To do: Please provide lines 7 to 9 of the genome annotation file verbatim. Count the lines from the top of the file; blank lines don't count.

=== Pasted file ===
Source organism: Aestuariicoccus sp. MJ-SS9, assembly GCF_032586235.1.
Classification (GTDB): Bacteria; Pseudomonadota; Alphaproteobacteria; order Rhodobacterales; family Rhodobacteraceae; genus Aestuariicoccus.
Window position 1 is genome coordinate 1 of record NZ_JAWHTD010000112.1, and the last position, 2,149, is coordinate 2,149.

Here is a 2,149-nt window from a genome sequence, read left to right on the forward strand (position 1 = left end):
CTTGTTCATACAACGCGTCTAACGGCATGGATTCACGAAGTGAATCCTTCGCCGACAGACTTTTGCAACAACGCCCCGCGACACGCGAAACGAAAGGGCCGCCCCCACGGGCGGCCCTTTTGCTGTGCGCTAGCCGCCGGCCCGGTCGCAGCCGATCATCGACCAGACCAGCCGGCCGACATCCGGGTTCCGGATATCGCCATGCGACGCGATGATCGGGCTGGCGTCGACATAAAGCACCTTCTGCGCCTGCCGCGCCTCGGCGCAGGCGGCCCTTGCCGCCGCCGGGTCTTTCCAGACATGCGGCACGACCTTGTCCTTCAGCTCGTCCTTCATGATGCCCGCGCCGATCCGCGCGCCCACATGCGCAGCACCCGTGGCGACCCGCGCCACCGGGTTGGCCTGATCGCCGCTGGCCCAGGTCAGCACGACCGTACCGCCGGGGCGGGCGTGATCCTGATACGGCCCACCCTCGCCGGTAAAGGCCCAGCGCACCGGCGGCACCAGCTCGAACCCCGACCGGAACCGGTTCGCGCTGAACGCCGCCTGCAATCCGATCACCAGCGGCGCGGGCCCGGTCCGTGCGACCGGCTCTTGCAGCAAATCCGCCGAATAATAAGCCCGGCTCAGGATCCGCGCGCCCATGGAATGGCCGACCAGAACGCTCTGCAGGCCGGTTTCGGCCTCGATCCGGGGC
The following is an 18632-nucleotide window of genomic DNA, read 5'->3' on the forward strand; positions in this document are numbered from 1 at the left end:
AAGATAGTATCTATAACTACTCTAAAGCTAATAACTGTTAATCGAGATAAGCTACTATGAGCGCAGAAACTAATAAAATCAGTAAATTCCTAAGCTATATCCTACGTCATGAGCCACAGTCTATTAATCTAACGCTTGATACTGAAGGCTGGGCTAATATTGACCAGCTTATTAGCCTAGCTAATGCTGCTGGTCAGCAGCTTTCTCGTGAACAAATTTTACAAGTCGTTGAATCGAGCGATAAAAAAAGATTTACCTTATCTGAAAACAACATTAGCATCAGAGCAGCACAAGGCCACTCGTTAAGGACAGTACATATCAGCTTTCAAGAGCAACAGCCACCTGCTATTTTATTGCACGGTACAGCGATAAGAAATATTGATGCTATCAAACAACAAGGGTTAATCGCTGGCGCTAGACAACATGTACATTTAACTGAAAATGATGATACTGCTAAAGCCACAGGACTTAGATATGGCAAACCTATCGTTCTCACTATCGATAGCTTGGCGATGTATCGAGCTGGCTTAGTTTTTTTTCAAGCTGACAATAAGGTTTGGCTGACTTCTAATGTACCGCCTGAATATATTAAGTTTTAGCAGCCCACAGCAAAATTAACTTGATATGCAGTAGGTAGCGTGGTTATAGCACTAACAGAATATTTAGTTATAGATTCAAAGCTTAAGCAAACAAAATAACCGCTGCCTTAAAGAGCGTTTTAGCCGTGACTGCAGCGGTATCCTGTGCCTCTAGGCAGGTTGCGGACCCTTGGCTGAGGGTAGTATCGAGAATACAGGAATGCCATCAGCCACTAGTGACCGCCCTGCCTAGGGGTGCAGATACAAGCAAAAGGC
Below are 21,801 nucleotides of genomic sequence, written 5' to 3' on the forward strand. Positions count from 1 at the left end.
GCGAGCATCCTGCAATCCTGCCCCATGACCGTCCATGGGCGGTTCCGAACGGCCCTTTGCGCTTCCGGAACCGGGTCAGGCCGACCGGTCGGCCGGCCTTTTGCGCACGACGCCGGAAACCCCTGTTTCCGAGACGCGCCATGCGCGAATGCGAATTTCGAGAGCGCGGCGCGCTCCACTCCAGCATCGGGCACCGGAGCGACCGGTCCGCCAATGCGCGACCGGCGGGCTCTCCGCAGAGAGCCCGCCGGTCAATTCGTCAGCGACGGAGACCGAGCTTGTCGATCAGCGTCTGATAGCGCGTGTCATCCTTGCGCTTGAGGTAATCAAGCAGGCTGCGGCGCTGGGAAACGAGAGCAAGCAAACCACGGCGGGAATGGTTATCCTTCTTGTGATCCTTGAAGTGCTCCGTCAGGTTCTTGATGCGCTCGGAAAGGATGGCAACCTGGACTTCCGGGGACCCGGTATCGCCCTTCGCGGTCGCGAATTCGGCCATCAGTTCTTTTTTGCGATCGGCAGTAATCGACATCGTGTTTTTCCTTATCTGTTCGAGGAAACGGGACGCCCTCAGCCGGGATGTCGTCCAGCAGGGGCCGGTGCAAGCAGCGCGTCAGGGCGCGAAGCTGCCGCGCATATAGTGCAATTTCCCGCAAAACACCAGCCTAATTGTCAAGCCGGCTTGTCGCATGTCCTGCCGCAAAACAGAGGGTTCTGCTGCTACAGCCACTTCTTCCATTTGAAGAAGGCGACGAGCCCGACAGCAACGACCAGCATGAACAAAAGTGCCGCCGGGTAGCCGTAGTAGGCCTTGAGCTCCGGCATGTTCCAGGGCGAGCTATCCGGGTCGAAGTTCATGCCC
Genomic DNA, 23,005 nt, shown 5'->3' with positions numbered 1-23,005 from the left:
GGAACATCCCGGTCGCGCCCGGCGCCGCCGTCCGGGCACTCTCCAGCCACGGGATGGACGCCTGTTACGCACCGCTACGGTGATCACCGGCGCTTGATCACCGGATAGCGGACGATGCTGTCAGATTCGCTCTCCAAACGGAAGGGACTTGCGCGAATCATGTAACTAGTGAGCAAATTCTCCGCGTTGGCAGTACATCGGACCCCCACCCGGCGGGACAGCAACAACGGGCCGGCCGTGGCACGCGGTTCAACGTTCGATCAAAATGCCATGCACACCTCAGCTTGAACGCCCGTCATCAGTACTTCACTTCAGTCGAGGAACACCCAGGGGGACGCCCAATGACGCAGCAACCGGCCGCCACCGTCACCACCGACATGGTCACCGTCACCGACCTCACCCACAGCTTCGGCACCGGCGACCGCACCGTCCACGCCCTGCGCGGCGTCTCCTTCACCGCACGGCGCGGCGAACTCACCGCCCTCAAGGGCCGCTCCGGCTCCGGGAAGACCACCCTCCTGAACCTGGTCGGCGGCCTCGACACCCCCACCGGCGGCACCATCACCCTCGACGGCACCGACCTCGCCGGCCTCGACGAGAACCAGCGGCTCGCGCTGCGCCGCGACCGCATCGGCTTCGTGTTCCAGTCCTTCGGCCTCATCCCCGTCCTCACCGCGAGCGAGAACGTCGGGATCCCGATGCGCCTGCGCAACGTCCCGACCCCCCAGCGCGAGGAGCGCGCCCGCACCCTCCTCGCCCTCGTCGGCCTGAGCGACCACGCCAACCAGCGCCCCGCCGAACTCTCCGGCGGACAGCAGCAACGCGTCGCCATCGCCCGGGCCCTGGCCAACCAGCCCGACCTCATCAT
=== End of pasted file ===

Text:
AAGATAGTATCTATAACTACTCTAAAGCTAATAACTGTTAATCGAGATAAGCTACTATGAGCGCAGAAACTAATAAAATCAGTAAATTCCTAAGCTATATCCTACGTCATGAGCCACAGTCTATTAATCTAACGCTTGATACTGAAGGCTGGGCTAATATTGACCAGCTTATTAGCCTAGCTAATGCTGCTGGTCAGCAGCTTTCTCGTGAACAAATTTTACAAGTCGTTGAATCGAGCGATAAAAAAAGATTTACCTTATCTGAAAACAACATTAGCATCAGAGCAGCACAAGGCCACTCGTTAAGGACAGTACATATCAGCTTTCAAGAGCAACAGCCACCTGCTATTTTATTGCACGGTACAGCGATAAGAAATATTGATGCTATCAAACAACAAGGGTTAATCGCTGGCGCTAGACAACATGTACATTTAACTGAAAATGATGATACTGCTAAAGCCACAGGACTTAGATATGGCAAACCTATCGTTCTCACTATCGATAGCTTGGCGATGTATCGAGCTGGCTTAGTTTTTTTTCAAGCTGACAATAAGGTTTGGCTGACTTCTAATGTACCGCCTGAATATATTAAGTTTTAGCAGCCCACAGCAAAATTAACTTGATATGCAGTAGGTAGCGTGGTTATAGCACTAACAGAATATTTAGTTATAGATTCAAAGCTTAAGCAAACAAAATAACCGCTGCCTTAAAGAGCGTTTTAGCCGTGACTGCAGCGGTATCCTGTGCCTCTAGGCAGGTTGCGGACCCTTGGCTGAGGGTAGTATCGAGAATACAGGAATGCCATCAGCCACTAGTGACCGCCCTGCCTAGGGGTGCAGATACAAGCAAAAGGC
Below are 21,801 nucleotides of genomic sequence, written 5' to 3' on the forward strand. Positions count from 1 at the left end.
GCGAGCATCCTGCAATCCTGCCCCATGACCGTCCATGGGCGGTTCCGAACGGCCCTTTGCGCTTCCGGAACCGGGTCAGGCCGACCGGTCGGCCGGCCTTTTGCGCACGACGCCGGAAACCCCTGTTTCCGAGACGCGCCATGCGCGAATGCGAATTTCGAGAGCGCGGCGCGCTCCACTCCAGCATCGGGCACCGGAGCGACCGGTCCGCCAATGCGCGACCGGCGGGCTCTCCGCAGAGAGCCCGCCGGTCAATTCGTCAGCGACGGAGACCGAGCTTGTCGATCAGCGTCTGATAGCGCGTGTCATCCTTGCGCTTGAGGTAATCAAGCAGGCTGCGGCGCTGGGAAACGAGAGCAAGCAAACCACGGCGGGAATGGTTATCCTTCTTGTGATCCTTGAAGTGCTCCGTCAGGTTCTTGATGCGCTCGGAAAGGATGGCAACCTGGACTTCCGGGGACCCGGTATCGCCCTTCGCGGTCGCGAATTCGGCCATCAGTTCTTTTTTGCGATCGGCAGTAATCGACATCGTGTTTTTCCTTATCTGTTCGAGGAAACGGGACGCCCTCAGCCGGGATGTCGTCCAGCAGGGGCCGGTGCAAGCAGCGCGTCAGGGCGCGAAGCTGCCGCGCATATAGTGCAATTTCCCGCAAAACACCAGCCTAATTGTCAAGCCGGCTTGTCGCATGTCCTGCCGCAAAACAGAGGGTTCTGCTGCTACAGCCACTTCTTCCATTTGAAGAAGGCGACGAGCCCGACAGCAACGACCAGCATGAACAAAAGTGCCGCCGGGTAGCCGTAGTAGGCCTTGAGCTCCGGCATGTTCCAGGGCGAGCTATCCGGGTCGAAGTTCATGCCC